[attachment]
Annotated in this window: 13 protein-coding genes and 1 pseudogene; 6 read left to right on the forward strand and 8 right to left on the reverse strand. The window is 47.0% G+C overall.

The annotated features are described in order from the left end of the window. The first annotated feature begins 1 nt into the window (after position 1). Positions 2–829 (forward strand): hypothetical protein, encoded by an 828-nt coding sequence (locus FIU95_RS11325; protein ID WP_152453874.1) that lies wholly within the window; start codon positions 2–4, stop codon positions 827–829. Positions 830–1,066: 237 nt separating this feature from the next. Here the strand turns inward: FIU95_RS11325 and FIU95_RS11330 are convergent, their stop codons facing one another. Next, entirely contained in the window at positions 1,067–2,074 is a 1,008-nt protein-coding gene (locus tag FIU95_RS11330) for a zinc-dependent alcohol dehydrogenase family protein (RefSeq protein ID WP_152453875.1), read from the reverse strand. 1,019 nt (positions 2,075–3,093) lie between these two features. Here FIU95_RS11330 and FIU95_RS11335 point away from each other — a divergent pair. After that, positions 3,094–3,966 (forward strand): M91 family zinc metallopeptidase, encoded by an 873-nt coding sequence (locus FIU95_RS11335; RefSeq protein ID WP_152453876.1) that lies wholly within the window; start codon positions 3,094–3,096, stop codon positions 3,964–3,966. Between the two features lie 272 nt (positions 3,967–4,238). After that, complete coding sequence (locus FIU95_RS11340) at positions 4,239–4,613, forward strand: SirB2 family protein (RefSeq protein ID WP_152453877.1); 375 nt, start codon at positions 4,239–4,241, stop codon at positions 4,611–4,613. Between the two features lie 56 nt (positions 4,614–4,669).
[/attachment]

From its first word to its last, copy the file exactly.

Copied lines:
Annotated in this window: 13 protein-coding genes and 1 pseudogene; 6 read left to right on the forward strand and 8 right to left on the reverse strand. The window is 47.0% G+C overall.

The annotated features are described in order from the left end of the window. The first annotated feature begins 1 nt into the window (after position 1). Positions 2–829 (forward strand): hypothetical protein, encoded by an 828-nt coding sequence (locus FIU95_RS11325; protein ID WP_152453874.1) that lies wholly within the window; start codon positions 2–4, stop codon positions 827–829. Positions 830–1,066: 237 nt separating this feature from the next. Here the strand turns inward: FIU95_RS11325 and FIU95_RS11330 are convergent, their stop codons facing one another. Next, entirely contained in the window at positions 1,067–2,074 is a 1,008-nt protein-coding gene (locus tag FIU95_RS11330) for a zinc-dependent alcohol dehydrogenase family protein (RefSeq protein ID WP_152453875.1), read from the reverse strand. 1,019 nt (positions 2,075–3,093) lie between these two features. Here FIU95_RS11330 and FIU95_RS11335 point away from each other — a divergent pair. After that, positions 3,094–3,966 (forward strand): M91 family zinc metallopeptidase, encoded by an 873-nt coding sequence (locus FIU95_RS11335; RefSeq protein ID WP_152453876.1) that lies wholly within the window; start codon positions 3,094–3,096, stop codon positions 3,964–3,966. Between the two features lie 272 nt (positions 3,967–4,238). After that, complete coding sequence (locus FIU95_RS11340) at positions 4,239–4,613, forward strand: SirB2 family protein (RefSeq protein ID WP_152453877.1); 375 nt, start codon at positions 4,239–4,241, stop codon at positions 4,611–4,613. Between the two features lie 56 nt (positions 4,614–4,669).